I watch football (go Pats!) and at the end of last season, we got to see the genius GMC guy climb the mountain with this new tailgate and all the pilgrims with their dummy tailgates walk toward him as he stood there like Moses or something.
OK, I get it, bearded suburban chiseled jaw guy who has never walked a top plate.
But, the tailgate’s functionality, what about that?
At first blush, for weekend bark-mulch haulers who have a lot of money they don’t want, sure. For the weekend 4-wheeler transporter, sure. For the insufferable suburban show-off, well of course.
But the guy who invented it.
Holy amaze-balls. Props bro.
While the whole article is amazing, the snippet that I think resonates with us is below. This guy is a mega gamer.
Jim Gobart's name is on 11 patents with GM, including the patent on the MultiPro tailgate along with Albert Butlin, who invented the latching for it. Gobart's name is on eight more patents that are pending, he said.
Gobart has no college degree. He races endurance motorcycles and snowmobiles, plays on half a dozen softball teams at once and builds anything he can by hand. In fact, Gobart hand-built the sprawling ranch home in Oakland Township, Mich., where he and his wife live and raised their two daughters.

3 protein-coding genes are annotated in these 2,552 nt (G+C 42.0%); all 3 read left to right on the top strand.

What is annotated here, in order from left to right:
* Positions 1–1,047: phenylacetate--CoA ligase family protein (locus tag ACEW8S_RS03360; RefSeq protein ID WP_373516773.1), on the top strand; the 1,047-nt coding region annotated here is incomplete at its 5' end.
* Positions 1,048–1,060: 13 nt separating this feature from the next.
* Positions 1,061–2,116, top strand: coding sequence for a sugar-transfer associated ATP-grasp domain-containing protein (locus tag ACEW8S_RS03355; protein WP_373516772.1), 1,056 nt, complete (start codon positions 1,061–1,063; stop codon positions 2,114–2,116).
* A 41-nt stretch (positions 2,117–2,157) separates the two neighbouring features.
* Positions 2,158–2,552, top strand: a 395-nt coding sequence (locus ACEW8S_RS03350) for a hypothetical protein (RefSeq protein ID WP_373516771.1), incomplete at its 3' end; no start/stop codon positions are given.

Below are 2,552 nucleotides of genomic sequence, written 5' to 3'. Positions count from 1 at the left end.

He knows the power of innovation and secrets too. His father worked on the U.S. space program in the 1960s and Gobart remembers that dad "couldn't talk about stuff."
But Dad's work sure did rock Gobart's world growing up near the Kennedy Space Center in Florida. As a 10-year-old boy, he remembers frequently waking in the middle of the night, "and the house would be shaking and vibrating and you'd look outside and it was bright as daylight and there was a missile launching into space.”
That space-age progress exploding outside his bedroom inspired the young inventor. By early high school, Gobart could build an entire car by hand. Since then, he's hand-built at least 200 cars, he said.
He also has the rare ability to operate an English wheel. An English wheel is a metalworking tool that creates different types of curves from flat sheets of aluminum and steel for building cars by hand. GM found itself struggling to find an English wheel operator in the mid-1970s. In 1978, Gobart interviewed for the job.
"They walked out to the parking lot and saw the car I built by hand and hired me on the spot," said Gobart.
Not only can he operate an English wheel, but, you guessed it, he built the English wheel he uses in his home.